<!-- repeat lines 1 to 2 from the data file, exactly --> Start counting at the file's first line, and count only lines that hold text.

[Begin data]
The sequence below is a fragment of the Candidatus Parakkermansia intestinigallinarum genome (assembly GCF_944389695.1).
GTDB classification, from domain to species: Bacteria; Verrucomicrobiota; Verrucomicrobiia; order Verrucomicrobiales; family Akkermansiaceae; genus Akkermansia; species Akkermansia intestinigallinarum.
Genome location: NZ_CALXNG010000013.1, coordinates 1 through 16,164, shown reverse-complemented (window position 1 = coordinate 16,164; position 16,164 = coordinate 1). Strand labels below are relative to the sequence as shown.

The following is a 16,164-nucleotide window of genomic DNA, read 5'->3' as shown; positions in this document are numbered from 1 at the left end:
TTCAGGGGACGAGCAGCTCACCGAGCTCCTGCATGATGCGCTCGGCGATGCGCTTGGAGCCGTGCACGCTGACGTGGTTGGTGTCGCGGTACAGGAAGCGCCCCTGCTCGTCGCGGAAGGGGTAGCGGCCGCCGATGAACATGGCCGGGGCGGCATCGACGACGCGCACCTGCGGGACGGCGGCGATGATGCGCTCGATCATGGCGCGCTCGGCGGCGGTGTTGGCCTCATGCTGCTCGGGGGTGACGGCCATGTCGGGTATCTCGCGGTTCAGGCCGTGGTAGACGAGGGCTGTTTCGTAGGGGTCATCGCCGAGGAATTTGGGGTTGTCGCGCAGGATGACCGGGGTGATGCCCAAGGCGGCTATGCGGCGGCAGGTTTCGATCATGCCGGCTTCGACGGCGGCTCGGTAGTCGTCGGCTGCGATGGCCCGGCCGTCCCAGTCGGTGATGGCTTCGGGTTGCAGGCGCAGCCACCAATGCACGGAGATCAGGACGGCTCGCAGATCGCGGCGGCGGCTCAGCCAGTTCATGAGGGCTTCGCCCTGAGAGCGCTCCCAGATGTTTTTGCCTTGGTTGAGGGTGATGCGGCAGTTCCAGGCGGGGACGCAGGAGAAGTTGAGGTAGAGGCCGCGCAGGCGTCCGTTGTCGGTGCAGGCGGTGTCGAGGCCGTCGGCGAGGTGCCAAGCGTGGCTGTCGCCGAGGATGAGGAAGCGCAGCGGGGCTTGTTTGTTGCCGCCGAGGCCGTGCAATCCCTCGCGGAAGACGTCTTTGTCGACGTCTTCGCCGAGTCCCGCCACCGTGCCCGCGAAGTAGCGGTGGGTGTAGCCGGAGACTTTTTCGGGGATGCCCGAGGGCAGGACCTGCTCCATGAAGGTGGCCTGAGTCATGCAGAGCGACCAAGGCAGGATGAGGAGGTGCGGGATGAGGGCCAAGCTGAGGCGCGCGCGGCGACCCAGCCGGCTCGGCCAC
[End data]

The sequence below is a fragment of the Candidatus Parakkermansia intestinigallinarum genome (assembly GCF_944389695.1).
GTDB classification, from domain to species: Bacteria; Verrucomicrobiota; Verrucomicrobiia; order Verrucomicrobiales; family Akkermansiaceae; genus Akkermansia; species Akkermansia intestinigallinarum.